Listen to “BackBeat: LAND OF THE RICH, HOME OF THE POOR” here:
Listen to “America’s Poverty Crisis: Land of the Rich, Home of the Poor” here:
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In this episode of BackBeat, the team discusses of the making of our latest episode “Land of the Rich, Home of the Poor: America’s Poverty Crisis.” It’s a brutally honest account of America’s deepening poverty crisis, made worse by the fact that government is doing very little to confront this crisis amid widening income inequality and an apparent attempt to sabotage the welfare system.
As you’ll hear, the United States counts 40 million Americans as impoverished, including about 20 million who are either in “extreme” or “deep” poverty, scraping by on less than $2 a day. Take into account low-income families, and this disturbing figure quickly balloons to approximately 140 million Americans. Remarkably, and despite what experts insist is a problem that could only get worse because of stagnant wages and woefully inadequate minimum wage standards, Congress recently passed a tax bill that would overwhelmingly benefit the rich. The timing of such a tax break is curious considering that the wealthiest 1 percent own 40 percent of the country’s wealth.
As our A-team of poverty experts explain in “Land of the Rich, Home of the Poor,” [LISTEN] poverty crosses all racial and gender barriers. However, racial stereotypes about who is poor in America often perverts the political discourse about poverty and welfare. The majority of poor people in the United States are white, but African Americas are impacted at a disproportionate rate.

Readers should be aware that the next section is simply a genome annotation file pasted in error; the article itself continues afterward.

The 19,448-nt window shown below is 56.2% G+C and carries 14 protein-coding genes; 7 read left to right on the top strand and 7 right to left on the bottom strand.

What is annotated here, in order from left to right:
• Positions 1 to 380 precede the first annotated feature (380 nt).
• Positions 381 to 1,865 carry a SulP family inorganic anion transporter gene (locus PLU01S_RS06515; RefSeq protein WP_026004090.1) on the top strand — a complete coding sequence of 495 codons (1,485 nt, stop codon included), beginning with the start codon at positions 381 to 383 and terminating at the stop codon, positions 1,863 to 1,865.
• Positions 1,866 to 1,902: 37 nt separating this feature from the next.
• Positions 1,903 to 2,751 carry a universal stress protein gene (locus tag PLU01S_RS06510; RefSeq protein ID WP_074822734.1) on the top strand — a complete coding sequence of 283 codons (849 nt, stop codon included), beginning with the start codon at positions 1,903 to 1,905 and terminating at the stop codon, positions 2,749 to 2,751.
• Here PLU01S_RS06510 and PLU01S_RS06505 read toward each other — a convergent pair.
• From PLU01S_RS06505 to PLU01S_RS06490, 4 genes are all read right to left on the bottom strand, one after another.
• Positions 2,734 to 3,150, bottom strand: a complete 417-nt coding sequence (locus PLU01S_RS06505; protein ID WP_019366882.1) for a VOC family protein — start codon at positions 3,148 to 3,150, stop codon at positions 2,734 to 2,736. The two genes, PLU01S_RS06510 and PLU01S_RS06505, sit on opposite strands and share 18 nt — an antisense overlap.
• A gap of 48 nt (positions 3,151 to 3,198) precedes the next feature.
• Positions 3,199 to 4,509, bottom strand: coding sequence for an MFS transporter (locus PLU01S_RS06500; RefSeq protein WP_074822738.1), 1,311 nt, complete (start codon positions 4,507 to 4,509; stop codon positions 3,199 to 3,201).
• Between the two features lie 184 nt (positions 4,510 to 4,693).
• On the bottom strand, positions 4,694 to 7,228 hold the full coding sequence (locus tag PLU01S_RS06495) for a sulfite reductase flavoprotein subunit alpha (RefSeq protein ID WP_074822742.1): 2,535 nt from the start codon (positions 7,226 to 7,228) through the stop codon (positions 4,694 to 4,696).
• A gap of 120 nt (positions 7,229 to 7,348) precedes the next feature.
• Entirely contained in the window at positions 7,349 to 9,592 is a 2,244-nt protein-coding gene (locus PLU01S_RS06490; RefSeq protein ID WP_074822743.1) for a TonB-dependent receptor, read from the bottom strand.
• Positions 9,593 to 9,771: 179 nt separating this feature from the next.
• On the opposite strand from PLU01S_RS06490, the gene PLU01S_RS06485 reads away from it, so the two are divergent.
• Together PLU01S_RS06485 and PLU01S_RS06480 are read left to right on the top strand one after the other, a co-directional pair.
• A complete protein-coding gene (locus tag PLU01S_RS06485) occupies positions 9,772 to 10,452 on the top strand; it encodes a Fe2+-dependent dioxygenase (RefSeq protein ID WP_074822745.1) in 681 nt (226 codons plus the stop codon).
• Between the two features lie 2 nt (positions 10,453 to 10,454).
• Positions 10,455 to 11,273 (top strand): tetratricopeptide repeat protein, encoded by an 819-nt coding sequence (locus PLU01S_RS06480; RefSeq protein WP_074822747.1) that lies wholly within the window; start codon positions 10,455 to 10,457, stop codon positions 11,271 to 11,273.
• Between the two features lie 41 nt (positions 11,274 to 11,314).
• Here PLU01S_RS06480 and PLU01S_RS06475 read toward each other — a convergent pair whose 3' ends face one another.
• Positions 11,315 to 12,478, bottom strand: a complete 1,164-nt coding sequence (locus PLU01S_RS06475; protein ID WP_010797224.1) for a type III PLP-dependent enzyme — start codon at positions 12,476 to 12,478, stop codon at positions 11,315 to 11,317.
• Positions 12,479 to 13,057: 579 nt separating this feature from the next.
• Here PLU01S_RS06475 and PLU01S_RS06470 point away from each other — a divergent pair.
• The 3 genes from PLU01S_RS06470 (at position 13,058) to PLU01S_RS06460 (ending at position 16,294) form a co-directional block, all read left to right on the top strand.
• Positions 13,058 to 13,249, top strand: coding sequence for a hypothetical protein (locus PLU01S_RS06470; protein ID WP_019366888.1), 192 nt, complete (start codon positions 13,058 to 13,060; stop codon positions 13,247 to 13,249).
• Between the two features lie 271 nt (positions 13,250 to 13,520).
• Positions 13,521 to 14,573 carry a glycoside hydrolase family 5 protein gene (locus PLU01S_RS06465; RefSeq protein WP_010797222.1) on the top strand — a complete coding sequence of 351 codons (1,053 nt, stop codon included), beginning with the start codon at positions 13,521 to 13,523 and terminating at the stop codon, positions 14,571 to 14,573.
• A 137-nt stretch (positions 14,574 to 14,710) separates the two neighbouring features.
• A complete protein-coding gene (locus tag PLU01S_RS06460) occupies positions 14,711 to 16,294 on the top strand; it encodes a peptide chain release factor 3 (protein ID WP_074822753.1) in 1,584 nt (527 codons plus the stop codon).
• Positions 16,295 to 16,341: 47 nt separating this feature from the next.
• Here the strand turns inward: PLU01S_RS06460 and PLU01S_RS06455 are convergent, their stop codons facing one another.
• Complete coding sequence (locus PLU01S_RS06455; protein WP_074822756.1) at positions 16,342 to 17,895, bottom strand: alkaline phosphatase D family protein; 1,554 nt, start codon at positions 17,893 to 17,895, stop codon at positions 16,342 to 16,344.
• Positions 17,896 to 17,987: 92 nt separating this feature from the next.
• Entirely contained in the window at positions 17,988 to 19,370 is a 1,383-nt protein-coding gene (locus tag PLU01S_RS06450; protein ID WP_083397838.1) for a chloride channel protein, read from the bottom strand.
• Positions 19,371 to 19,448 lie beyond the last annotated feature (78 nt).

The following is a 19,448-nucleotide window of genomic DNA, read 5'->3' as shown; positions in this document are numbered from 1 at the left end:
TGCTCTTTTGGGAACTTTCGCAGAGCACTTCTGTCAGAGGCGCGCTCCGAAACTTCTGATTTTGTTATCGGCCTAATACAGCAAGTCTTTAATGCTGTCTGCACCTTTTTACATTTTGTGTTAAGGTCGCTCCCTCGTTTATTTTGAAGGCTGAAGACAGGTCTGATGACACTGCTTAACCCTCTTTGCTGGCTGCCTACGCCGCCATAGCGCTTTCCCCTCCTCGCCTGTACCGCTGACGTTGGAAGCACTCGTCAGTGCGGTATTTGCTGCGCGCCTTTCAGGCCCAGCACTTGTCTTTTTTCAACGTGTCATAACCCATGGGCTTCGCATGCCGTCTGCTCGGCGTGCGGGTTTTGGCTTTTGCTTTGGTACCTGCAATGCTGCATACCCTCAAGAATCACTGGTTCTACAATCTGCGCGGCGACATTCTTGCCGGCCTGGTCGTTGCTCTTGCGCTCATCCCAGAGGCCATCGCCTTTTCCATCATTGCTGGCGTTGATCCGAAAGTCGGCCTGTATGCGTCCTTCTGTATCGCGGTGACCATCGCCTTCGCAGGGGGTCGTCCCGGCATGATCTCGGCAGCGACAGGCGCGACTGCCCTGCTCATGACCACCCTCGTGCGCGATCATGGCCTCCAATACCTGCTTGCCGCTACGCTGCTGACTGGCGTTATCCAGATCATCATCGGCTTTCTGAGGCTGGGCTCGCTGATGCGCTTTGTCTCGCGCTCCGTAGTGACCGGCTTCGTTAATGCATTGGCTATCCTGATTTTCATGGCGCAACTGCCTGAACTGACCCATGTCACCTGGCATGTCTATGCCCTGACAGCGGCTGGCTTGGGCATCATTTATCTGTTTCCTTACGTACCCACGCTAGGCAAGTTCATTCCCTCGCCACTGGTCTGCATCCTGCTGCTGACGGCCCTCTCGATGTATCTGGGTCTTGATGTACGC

Among the topics discussed in this episode: the brutal truth about poverty, the role race plays, and how some of the richest Americans (we’re looking at you Jeff Bezos) are hording exorbitant sums of America’s overall wealth.
This episodes comes on the heels of a damning preliminary report by Philip Alston, the United Nations Special Rapporteur on Extreme Poverty and Human Rights, who compared some of the most economically devastated American communities to the situation in some “Third World countries.”
We interviewed Alston, who said: “Perhaps one of the main differences, in a sense, is that those Third World countries would always plead that they simply don’t have enough resources to do things differently.” The United States, however, is one of the wealthiest nations on the planet and theoretically has the resources to deal with this crisis.
To learn more about poverty in America, listen to “Land of the Rich, Home of the Poor” and read our cover story, which features Alston, Rev. Dr. Liz Theoharis, co-chair of the modern-day Poor People’s Campaign, and Premilla Nadasen, professor of history at Barnard College and expert on America’s welfare system.
Want to learn more about poverty? These links should help:
How the 1 percent won the recovery, in one table – The Washington Post